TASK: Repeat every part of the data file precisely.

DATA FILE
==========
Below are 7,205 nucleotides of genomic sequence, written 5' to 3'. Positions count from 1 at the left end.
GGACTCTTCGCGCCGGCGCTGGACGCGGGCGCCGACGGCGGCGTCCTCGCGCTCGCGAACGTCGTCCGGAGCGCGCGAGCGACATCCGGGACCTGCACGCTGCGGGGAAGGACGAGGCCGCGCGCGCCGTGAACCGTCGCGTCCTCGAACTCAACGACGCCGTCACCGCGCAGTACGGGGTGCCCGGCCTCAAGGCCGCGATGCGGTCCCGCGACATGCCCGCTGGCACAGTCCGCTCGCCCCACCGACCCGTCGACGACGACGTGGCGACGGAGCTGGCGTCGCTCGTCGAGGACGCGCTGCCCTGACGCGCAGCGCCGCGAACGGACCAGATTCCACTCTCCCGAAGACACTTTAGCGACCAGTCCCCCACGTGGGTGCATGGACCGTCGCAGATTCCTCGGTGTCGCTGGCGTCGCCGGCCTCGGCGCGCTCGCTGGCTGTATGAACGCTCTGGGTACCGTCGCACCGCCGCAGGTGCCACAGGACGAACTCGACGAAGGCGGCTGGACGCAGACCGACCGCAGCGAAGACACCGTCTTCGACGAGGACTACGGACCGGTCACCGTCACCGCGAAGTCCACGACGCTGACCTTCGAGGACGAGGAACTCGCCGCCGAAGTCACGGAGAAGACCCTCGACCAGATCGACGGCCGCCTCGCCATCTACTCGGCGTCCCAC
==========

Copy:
Below are 7,205 nucleotides of genomic sequence, written 5' to 3'. Positions count from 1 at the left end.
GGACTCTTCGCGCCGGCGCTGGACGCGGGCGCCGACGGCGGCGTCCTCGCGCTCGCGAACGTCGTCCGGAGCGCGCGAGCGACATCCGGGACCTGCACGCTGCGGGGAAGGACGAGGCCGCGCGCGCCGTGAACCGTCGCGTCCTCGAACTCAACGACGCCGTCACCGCGCAGTACGGGGTGCCCGGCCTCAAGGCCGCGATGCGGTCCCGCGACATGCCCGCTGGCACAGTCCGCTCGCCCCACCGACCCGTCGACGACGACGTGGCGACGGAGCTGGCGTCGCTCGTCGAGGACGCGCTGCCCTGACGCGCAGCGCCGCGAACGGACCAGATTCCACTCTCCCGAAGACACTTTAGCGACCAGTCCCCCACGTGGGTGCATGGACCGTCGCAGATTCCTCGGTGTCGCTGGCGTCGCCGGCCTCGGCGCGCTCGCTGGCTGTATGAACGCTCTGGGTACCGTCGCACCGCCGCAGGTGCCACAGGACGAACTCGACGAAGGCGGCTGGACGCAGACCGACCGCAGCGAAGACACCGTCTTCGACGAGGACTACGGACCGGTCACCGTCACCGCGAAGTCCACGACGCTGACCTTCGAGGACGAGGAACTCGCCGCCGAAGTCACGGAGAAGACCCTCGACCAGATCGACGGCCGCCTCGCCATCTACTCGGCGTCCCAC